War of the Rebellion: Serial 057 Page 0186 KY., SW. VA., TENN., MISS., ALA., AND N. GA. Chapter XLIV.

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To each general division and brigade headquarters one wagon. All other vehicles will constitute a general train under escort of one regiment to a division and one battery, to be designated by General McPherson.

II. The army, thus relieved of baggage, will further be reduced by all men who are sick and unable to march, who will remain with the wagon train, and will march the next morning early, each regiment followed by its own wagons and ambulances, and colonels of regiments will see that the wagons are helped through bad places in the road. Each man must carry a full proportion of ammunition and provisions for five days (three days' full rations).

III. The wagons and escorts thus detached will follow behind the army as far as Chunky River, and there await further orders. the army itself will move by Decatur directly on Meridian, and General McPherson will send one regiment of his corps from Decatur on the railroad, with instructions to keep abreast of him, and in its progress to destroy bridges, culverts, and track of the railroad at the rate of about 12 miles a day.

IV. The cavalry and mounted officers will carry on their horses the necessary blankets and provisions for the ride, and trust to the country for forage.

V. Captain Hickenlooper, of General McPherson's staff, will organize a strong pioneer and working party, and keep close up to the cavalry advance, repairing bridges and roads, so as to expedite our march.

By order of Major General W. T. Sherman:



[Inclosure Numbers 9.]



Numbers 17.

Meridian, Miss., February 14, 1864.

I. The destruction of the railroads intersecting at Meridian is of great importance, and should be done most effectually. Every tie and rail of iron for many miles in each direction should be absolutely destroyed or injured, and every bridge and culvert completely destroyed. To insure this end, to General Hurlbut is intrusted the destructions east and north, and to General McPherson the roads west and south. The troops should be impressed with the importance of this work, and also that time is material, and therefore it should be begun at once and prosecuted with all the energy possible. Working parties should be composed of about one-half of the commands, and they should move by regiments, provided with their haversacks and arms, ready to repel attacks of cavalry. the other half, in reserve, will be able to watch the enemy now retreating eastward.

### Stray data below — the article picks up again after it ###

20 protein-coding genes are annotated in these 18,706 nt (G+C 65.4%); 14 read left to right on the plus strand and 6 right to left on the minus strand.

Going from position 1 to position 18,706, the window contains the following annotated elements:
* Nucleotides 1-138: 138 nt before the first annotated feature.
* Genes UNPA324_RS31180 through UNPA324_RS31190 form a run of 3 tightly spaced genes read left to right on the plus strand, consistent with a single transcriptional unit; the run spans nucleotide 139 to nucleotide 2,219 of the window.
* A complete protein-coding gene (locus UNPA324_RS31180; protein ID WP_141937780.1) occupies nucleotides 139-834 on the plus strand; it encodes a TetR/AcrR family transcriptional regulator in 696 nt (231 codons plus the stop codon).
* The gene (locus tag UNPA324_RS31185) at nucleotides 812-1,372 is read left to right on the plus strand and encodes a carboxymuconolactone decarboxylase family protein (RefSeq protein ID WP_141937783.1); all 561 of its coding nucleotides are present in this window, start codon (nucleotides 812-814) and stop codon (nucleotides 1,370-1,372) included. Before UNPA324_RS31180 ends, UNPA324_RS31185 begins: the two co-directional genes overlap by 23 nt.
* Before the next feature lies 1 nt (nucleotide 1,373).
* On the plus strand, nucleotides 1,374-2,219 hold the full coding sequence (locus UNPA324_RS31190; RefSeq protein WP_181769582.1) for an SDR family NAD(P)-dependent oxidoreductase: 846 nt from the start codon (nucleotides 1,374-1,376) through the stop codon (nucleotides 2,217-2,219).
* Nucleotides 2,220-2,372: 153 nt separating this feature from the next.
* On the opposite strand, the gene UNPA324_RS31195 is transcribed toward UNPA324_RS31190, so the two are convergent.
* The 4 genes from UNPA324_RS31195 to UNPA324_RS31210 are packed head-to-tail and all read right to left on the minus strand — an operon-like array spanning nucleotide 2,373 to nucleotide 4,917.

II. Colonel Winslow, commanding cavalry, will keep his cavalry in advance of the party working eastward, and act as though this army was slowly pursuing the enemy.

III. Special instructions will be given as to the general supply train, and the troops now in Meridian will by proper brigade parties collect meal, meat, and supplies. the destruction of buildings must be deferred until the last moment, when a special detail will be made for that purpose.

By order of Major General W. T. Sherman: